AdQuick launches first platform for online-only booking of billboard ads
The new platform also offers analytics for out-of-home ads and can directly transmit ad content to digital billboards.
If you’ve noticed that more and more billboards have essentially become giant TV screens, then you’re watching the out-of-home (OOH) industry slowly grow into something resembling the online ad industry.
This week, a Santa Monica, California-based startup called AdQuick launched its first product, a platform that is designed to manage the OOH ecosystem — including screens in bus shelters or displays on the sides of buildings, as well as billboards.
But the industry still has a ways to go. Founder and CEO Matthew O’Connor told me that well over 90 percent of OOH displays are still “static,” non-electronic displays.
This has resulted in ad inventory that is plagued by huge inefficiencies, he said, such as a vacancy rate as high as 40 percent, because advertisers can’t quickly find out about, buy, turn over or supply the static display opportunities.
AdQuick’s Web-based platform enables online self-service booking of outdoor electronic displays that are connected to the Web, offers the ability to transmit ad content to appropriate electronic displays, and provides an OOH campaign analytics dashboard. New York City-based Vistar Media also provides an online platform that books and serves ads to digital signage, via its own demand-side platform (DSP).
The AdQuick platform has been in beta testing for several months, following the company’s founding in August. It has already conducted half a dozen OOH campaigns for several advertisers, including chatbot provider Sensay, grocery service Instacart, influencer CRM Ninja Outreach, and fitness centers Orange Theory Fitness.
In its announcement, AdQuick cited Instacart founder and CEO Matt O’Connor, who noted that his company’s attempt to buy outdoor ads became “bogged down in the cumbersome process that took weeks of time and dozens of emails to gather options for campaigns.”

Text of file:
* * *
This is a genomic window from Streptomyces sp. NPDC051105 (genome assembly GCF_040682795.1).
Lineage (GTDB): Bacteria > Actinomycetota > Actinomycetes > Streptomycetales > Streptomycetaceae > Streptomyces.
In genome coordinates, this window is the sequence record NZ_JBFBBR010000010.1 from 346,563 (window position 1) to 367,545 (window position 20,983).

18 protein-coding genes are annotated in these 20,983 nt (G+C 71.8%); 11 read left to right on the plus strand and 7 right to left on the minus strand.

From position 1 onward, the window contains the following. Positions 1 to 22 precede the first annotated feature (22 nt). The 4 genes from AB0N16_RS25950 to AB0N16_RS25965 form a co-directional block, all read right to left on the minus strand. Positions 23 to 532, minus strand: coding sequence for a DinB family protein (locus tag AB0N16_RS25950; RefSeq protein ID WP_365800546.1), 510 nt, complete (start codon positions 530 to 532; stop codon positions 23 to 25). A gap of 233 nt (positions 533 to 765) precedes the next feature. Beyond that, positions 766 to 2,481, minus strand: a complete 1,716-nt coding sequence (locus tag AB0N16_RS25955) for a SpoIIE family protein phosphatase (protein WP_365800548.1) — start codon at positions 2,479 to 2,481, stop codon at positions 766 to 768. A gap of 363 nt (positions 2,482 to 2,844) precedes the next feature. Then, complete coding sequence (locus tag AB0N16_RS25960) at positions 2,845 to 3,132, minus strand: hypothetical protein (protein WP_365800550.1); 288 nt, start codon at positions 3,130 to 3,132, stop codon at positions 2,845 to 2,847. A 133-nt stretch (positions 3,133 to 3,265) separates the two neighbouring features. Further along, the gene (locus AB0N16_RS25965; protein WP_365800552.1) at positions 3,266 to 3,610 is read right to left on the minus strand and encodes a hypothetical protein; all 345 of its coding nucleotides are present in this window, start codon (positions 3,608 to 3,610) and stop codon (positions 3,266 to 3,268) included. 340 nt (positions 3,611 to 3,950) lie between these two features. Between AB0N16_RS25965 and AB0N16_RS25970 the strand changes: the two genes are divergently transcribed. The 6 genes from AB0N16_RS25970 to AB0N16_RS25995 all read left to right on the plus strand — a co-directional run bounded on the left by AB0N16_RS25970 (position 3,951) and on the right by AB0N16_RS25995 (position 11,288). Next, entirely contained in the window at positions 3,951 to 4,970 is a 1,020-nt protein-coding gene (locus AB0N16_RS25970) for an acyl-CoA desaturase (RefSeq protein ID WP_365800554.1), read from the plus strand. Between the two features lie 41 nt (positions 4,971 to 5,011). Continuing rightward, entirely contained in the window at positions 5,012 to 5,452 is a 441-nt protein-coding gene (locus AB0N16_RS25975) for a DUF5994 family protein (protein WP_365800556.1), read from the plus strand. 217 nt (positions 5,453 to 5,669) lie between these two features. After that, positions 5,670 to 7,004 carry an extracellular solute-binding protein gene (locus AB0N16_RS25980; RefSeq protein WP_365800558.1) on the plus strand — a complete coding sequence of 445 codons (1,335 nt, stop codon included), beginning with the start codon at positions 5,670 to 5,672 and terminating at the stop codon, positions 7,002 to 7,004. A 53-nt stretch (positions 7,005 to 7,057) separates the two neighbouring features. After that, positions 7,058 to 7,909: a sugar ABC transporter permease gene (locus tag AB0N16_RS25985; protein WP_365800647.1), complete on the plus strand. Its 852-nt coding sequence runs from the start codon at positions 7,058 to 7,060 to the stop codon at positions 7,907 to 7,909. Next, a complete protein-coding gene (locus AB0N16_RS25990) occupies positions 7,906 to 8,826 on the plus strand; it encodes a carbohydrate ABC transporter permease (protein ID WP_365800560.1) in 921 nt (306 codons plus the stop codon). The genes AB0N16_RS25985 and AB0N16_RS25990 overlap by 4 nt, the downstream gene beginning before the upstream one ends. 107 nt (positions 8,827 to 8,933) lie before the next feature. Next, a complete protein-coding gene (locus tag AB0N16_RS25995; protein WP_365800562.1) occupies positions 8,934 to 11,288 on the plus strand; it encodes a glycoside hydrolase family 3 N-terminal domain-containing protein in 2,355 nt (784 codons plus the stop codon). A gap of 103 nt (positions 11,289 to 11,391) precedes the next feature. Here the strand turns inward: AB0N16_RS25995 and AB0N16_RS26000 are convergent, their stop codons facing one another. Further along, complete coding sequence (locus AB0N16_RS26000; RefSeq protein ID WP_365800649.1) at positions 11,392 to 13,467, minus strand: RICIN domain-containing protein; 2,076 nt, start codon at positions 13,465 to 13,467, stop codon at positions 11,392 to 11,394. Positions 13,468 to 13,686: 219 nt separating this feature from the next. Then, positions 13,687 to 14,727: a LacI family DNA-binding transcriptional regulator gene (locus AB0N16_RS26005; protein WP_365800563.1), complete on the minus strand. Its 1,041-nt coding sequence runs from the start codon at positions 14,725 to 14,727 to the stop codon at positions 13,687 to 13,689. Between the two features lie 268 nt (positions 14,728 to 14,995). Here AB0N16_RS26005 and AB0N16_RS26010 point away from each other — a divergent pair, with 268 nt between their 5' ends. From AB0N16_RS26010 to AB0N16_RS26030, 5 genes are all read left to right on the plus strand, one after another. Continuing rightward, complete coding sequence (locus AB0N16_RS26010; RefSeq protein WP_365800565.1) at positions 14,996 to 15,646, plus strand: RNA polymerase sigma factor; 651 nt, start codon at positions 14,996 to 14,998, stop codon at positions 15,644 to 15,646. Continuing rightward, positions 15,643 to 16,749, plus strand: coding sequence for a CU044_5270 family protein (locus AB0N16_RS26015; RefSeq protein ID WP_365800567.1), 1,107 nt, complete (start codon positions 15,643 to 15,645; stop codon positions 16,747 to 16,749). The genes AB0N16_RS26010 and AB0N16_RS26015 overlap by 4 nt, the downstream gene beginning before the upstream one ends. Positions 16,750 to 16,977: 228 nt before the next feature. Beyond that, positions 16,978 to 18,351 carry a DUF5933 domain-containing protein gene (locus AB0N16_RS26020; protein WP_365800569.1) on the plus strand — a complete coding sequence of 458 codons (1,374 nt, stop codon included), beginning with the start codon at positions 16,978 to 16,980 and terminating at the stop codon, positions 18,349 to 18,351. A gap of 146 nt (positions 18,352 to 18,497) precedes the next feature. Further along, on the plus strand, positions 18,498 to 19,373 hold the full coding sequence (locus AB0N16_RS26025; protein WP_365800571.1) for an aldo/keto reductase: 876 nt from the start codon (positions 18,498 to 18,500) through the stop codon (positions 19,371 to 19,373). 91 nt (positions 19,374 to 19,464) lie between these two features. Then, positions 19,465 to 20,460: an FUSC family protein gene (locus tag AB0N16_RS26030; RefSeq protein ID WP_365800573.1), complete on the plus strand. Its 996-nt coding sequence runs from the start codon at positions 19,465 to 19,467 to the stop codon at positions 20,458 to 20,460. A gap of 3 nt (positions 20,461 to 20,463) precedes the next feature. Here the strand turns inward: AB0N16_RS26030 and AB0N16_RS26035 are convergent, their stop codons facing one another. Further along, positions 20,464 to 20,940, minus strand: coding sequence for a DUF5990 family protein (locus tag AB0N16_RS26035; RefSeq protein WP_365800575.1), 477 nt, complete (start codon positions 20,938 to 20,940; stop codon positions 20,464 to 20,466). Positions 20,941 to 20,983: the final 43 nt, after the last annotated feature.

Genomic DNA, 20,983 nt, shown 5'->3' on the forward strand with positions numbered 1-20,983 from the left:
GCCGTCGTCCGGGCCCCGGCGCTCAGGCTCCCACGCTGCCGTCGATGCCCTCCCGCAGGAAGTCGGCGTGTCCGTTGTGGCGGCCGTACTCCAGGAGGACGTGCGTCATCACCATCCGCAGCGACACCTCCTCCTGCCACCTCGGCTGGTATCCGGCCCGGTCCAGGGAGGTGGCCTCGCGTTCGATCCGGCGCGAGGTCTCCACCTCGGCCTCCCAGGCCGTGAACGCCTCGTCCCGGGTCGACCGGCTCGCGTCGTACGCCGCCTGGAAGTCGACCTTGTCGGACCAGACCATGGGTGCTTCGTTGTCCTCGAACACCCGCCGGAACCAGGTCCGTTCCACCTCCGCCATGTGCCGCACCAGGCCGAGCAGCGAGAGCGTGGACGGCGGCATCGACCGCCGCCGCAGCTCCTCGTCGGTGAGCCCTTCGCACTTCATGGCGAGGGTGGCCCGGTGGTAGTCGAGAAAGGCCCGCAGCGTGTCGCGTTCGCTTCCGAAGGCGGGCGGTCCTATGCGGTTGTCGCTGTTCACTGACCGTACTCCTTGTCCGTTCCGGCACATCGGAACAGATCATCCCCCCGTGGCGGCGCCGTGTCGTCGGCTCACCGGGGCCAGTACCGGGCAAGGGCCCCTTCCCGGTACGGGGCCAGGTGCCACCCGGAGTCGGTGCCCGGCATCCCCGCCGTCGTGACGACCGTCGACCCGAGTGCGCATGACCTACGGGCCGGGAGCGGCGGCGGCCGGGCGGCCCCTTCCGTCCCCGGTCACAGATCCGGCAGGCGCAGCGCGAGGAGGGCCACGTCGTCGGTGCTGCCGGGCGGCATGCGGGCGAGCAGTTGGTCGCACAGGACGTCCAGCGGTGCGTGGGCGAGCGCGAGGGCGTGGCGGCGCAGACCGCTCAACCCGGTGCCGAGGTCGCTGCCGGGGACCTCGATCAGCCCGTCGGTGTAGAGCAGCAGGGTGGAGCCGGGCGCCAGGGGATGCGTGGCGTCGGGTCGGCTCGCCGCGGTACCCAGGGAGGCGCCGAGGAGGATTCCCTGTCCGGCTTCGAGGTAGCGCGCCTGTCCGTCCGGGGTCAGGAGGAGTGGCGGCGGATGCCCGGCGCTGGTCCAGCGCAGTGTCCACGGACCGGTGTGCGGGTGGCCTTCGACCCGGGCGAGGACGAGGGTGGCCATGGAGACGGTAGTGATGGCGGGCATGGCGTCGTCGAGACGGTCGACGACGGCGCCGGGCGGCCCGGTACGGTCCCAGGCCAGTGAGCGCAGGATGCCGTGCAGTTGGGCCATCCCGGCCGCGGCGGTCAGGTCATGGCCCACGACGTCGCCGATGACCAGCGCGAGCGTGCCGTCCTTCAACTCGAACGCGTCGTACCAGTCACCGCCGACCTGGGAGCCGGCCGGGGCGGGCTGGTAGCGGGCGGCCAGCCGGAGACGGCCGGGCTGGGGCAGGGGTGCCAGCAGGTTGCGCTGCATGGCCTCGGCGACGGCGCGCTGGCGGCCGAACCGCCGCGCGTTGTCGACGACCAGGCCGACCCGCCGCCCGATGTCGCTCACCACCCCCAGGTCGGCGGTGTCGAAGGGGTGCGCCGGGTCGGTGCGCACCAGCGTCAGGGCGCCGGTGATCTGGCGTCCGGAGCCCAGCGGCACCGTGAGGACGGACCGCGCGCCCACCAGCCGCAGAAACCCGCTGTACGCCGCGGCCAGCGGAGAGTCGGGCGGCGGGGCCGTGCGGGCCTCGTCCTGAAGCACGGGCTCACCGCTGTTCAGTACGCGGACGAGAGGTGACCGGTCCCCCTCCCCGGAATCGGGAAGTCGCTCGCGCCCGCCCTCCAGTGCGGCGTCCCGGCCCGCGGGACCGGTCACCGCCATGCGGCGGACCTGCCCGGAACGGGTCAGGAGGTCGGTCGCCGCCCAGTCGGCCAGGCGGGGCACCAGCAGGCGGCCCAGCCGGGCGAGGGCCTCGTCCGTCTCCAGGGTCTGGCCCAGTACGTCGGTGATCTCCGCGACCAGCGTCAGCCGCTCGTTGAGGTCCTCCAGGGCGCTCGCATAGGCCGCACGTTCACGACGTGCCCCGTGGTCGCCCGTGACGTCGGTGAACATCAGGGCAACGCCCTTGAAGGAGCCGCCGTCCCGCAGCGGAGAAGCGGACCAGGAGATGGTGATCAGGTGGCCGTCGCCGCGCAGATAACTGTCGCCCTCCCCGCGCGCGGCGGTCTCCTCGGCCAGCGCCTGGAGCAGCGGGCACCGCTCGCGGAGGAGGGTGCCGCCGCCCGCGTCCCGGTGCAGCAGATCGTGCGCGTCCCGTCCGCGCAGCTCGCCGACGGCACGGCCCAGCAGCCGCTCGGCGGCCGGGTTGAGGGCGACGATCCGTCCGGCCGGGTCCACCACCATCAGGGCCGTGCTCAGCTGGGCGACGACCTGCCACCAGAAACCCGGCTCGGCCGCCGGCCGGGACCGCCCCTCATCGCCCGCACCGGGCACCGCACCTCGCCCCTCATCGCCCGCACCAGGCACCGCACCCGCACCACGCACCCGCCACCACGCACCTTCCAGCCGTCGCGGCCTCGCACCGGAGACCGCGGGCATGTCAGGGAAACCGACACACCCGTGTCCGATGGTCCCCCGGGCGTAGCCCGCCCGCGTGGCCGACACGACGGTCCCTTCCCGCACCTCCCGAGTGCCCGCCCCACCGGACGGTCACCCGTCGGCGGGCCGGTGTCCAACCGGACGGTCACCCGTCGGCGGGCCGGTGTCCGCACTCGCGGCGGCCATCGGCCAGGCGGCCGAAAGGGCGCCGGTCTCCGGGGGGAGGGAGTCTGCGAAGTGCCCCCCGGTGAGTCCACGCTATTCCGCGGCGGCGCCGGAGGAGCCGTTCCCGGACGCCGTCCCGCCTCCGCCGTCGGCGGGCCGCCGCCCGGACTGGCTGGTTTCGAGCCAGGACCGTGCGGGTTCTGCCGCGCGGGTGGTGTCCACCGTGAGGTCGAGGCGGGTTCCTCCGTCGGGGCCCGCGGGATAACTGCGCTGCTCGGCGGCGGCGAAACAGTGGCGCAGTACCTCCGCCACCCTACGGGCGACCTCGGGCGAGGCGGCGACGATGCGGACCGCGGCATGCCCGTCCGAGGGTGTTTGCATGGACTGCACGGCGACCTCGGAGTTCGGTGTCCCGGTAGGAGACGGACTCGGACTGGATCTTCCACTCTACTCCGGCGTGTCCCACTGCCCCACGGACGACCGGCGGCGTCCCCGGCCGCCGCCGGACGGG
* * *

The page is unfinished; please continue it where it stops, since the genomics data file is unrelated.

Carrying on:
Eventually, he said, they spent the ad budget in Web marketing because it was easier to execute and measure.
There’s no real-time bidding yet in the AdQuick platform. Instead, advertisers buy OOH space on digital displays at a fixed price, and in those cases when the outdoor display is properly set up, the advertiser can use the platform to upload a video or graphic file that goes directly into the billboard or other display. Here’s a screen shot of the dashboard:
Inventory that is not available online — such as billboards that still have posters pasted on them — can be obtained via a “campaign request” feature in the platform, where buyers receive options within 48 hours.
Available inventory, shown as a photo at the location, can be sorted by CPM, total cost or region. After ad placement, the inventory owner provides a “proof of performance,” where someone takes and sends a photo of the ad in the billboard or other display, preferably within a few hours of the ad going up. A campaign analytics dashboard measures the impact of campaigns:
AdQuick conducts pre- and post-campaign surveys in the nearby area and in a control market, to measure channel attribution and unaided brand awareness. For each survey, the opt-in and paid respondents number in the hundreds. The analytics also indicate lifts in Google search volume for related search terms in the targeted areas, plus related boosts in Twitter, Foursquare, Instagram and Facebook, as noted through third-party data.
Additionally, AdQuick offers a five-digit texting number and follow-up analytics, so that advertisers can list that number in their outdoor ad. A restaurant’s display ad, for instance, might encourage viewers to text the number so they can receive an auto-reply message with a discount coupon. Eventually, O’Connor said, calls to action might also include coupon codes or app installs.
Although AdQuick doesn’t integrate with other marketing/ad platforms at the moment, O’Connor said tie-ins with mobile ad and marketing automation platforms will be implemented within the next three months.